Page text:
kershaw getty wide

Why doesn’t anyone go year to year anymore?

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Baseball owners got a good thing going on.

Sporting a pretty impeccable record after three seasons, Clayton Kershaw was eligible for arbitration for the first time this winter. Coming off a season that saw him take the NL Cy Young Award and the pitcher’s triple crown, he had a chance to set a new salary record for pitchers with his service time.

And yet he passed. Kershaw agreed to a two-year, $19 million contract on Tuesday. He didn’t even insist on receiving as much as Tim Lincecum got from the Giants two years ago. As a super-two player, Lincecum received $23 million for two years from the Giants after 2009.

I get why Kershaw would want to play it safe and take the payday. That first $20 million certainly sets one up for life in a way a $6.5 million salary for 2012 (that’s what the Dodgers offered him in arbitration) wouldn’t have.

Still, young players are giving up too much earnings potential in multiyear deals lately. And that everyone is doing it makes arbitration that much more of a risk for each new class of players.

That’s because arbitration is all about comparables. The players and teams both look at players with similiar performance and service time in judging their requests and offers. It’s weighed heavily in the event that the case eventually goes before an arbitrator.

But these days so many of the comparables are already locked up to long-term deals paying them less than what they could be earning. Who does Kershaw compare to? Cole Hamels? As part of a three-year deal, he made $4.35 million in what would have been his first year of arbitration. Jon Lester? $3.75 million in the second year of a five-year deal. Lincecum is the closest match. He made $8 million as a super-two player and $13 million with three-plus years of service time last year. 

Kershaw asked for $10 million in arbitration this winter, a price that seemed pretty reasonable given his performance. But rather than hold out for it, he’ll get a $500,000 signing bonus, $7.5 million this year and $11 million next year.

And so the cycle will continue. That so few of the game’s great young players have been willing to test arbitration holds down the salaries of the group as a whole. That’s not necessarily a bad thing for baseball. In fact, it’s probably a good thing; where would the Rays be right now if they had to pay Evan Longoria, James Shields and Ben Zobrist arbitration salaries? Still, I’d rather see the Kershaws of the game claim a bigger piece of the pie.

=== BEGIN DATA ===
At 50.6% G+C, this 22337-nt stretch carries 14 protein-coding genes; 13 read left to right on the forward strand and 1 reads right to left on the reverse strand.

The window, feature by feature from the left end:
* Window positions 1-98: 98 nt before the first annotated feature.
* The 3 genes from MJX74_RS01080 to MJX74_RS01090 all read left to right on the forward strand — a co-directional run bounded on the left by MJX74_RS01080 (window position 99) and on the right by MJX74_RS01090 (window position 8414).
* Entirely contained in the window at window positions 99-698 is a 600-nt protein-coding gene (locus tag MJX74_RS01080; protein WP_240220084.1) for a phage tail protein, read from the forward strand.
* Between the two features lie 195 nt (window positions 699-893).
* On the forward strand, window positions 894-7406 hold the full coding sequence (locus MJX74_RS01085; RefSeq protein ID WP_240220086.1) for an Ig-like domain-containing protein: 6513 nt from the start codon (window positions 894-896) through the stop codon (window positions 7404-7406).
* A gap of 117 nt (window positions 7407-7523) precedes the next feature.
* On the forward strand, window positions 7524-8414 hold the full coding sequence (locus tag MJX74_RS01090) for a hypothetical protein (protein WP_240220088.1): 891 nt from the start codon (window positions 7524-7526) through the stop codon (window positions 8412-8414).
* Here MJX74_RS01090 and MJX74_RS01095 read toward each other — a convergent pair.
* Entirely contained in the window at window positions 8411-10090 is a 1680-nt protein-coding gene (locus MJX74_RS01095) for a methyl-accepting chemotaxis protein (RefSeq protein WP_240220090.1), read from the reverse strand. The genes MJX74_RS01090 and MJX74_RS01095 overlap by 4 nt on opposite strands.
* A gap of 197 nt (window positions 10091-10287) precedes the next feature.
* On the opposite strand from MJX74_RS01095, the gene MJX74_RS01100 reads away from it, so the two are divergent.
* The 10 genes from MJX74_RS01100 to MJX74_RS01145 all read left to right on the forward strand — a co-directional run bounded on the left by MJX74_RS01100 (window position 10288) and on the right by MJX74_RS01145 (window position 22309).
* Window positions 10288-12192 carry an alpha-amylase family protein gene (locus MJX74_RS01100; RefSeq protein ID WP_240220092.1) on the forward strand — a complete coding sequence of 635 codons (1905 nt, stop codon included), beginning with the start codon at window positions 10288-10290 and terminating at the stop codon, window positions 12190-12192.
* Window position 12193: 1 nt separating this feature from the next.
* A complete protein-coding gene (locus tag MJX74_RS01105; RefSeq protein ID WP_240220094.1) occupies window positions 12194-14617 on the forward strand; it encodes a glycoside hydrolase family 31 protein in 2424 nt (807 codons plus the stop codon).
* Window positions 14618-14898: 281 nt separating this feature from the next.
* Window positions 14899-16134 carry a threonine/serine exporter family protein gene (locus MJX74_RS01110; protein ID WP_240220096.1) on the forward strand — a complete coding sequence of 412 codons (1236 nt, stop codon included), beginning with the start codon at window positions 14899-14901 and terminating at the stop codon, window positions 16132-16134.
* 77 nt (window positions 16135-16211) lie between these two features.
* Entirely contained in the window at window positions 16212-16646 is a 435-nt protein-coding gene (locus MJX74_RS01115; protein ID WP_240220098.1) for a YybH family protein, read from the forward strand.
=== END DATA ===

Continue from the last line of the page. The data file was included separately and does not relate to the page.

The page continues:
The Red Sox’ DH search now includes Pedro Alvarez

NEW YORK, NY - AUGUST 27:  Pedro Alvarez #24 of the Baltimore Orioles walks back to the dugout after striking out with the bases loaded to end the top of the first inning on August 27, 2016 at Yankee Stadium in the Bronx borough of New York City. (Photo by Christopher Pasatieri/Getty Images)
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The Red Sox have more or less withdrawn from the Edwin Encarnacion sweepstakes, with Evan Drellich of the Boston Herald noting that much of their reluctance hinges on the likelihood that they’d exceed the new $195 million luxury tax threshold by locking the DH into a lucrative deal. That doesn’t leave them without options, however, and FanRag Sports’ Jon Heyman reported that the club could be interested in 29-year-old corner infielder Pedro Alvarez, as well as fellow free agents Mike Napoli and Matt Holliday.

After playing just 10 games at DH from 2010 to 2015, Alvarez suited up as the Orioles’ primary designated hitter and part-time third baseman in 2016. His defense is sub-par, to say the least, but he batted .249/.322/.504 with 22 home runs for Baltimore in 2016.

According to Heyman, the Red Sox envision using Alvarez in much the same way the Orioles did. He’d have a place as the team’s DH with the occasional infield start, while Hanley Ramirez would keep his post at first base. Whether the Red Sox make offers to Napoli, Holliday or Alvarez, they’re expected to pursue a short-term deal in order to stay under budget.

Braves sign Jacob Lindgren to one-year deal

OAKLAND, CA - MAY 29:  Jacob Lindgren #64 of the New York Yankees watches Brett Lawrie #15 of the Oakland Athletics round the bases after he hit a home run in the eighth inning at O.co Coliseum on May 29, 2015 in Oakland, California.  (Photo by Ezra Shaw/Getty Images)
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The Braves signed left-handed reliever Jacob Lindgren to a one-year deal, according to a team announcement on Sunday.

Lindgren, the Yankees’ top draft pick in 2014, was nicknamed “The Strikeout Factory” after blowing through four levels of New York’s farm system in 2014. He started the 2015 season in Triple-A Scranton/Wilkes-Barre and was called up for his major league debut only two months into the 2015 season. The 22-year-old lasted seven innings with the club before succumbing to bone chips in his elbow, and underwent bone spur surgery in June before trying his luck again during spring training in 2016.

In August, the Yankees shut Lindgren down for the remainder of the season so the lefty could undergo Tommy John surgery. With a projected return date of 2018, Lindgren was non-tendered by the Yankees on Friday.

While the Braves won’t get the benefit of Lindgren’s top prospect skill set in their bullpen anytime soon, he will remain under club control if they keep him on their 40-man roster beyond the 2017 season (per ESPN’s Keith Law).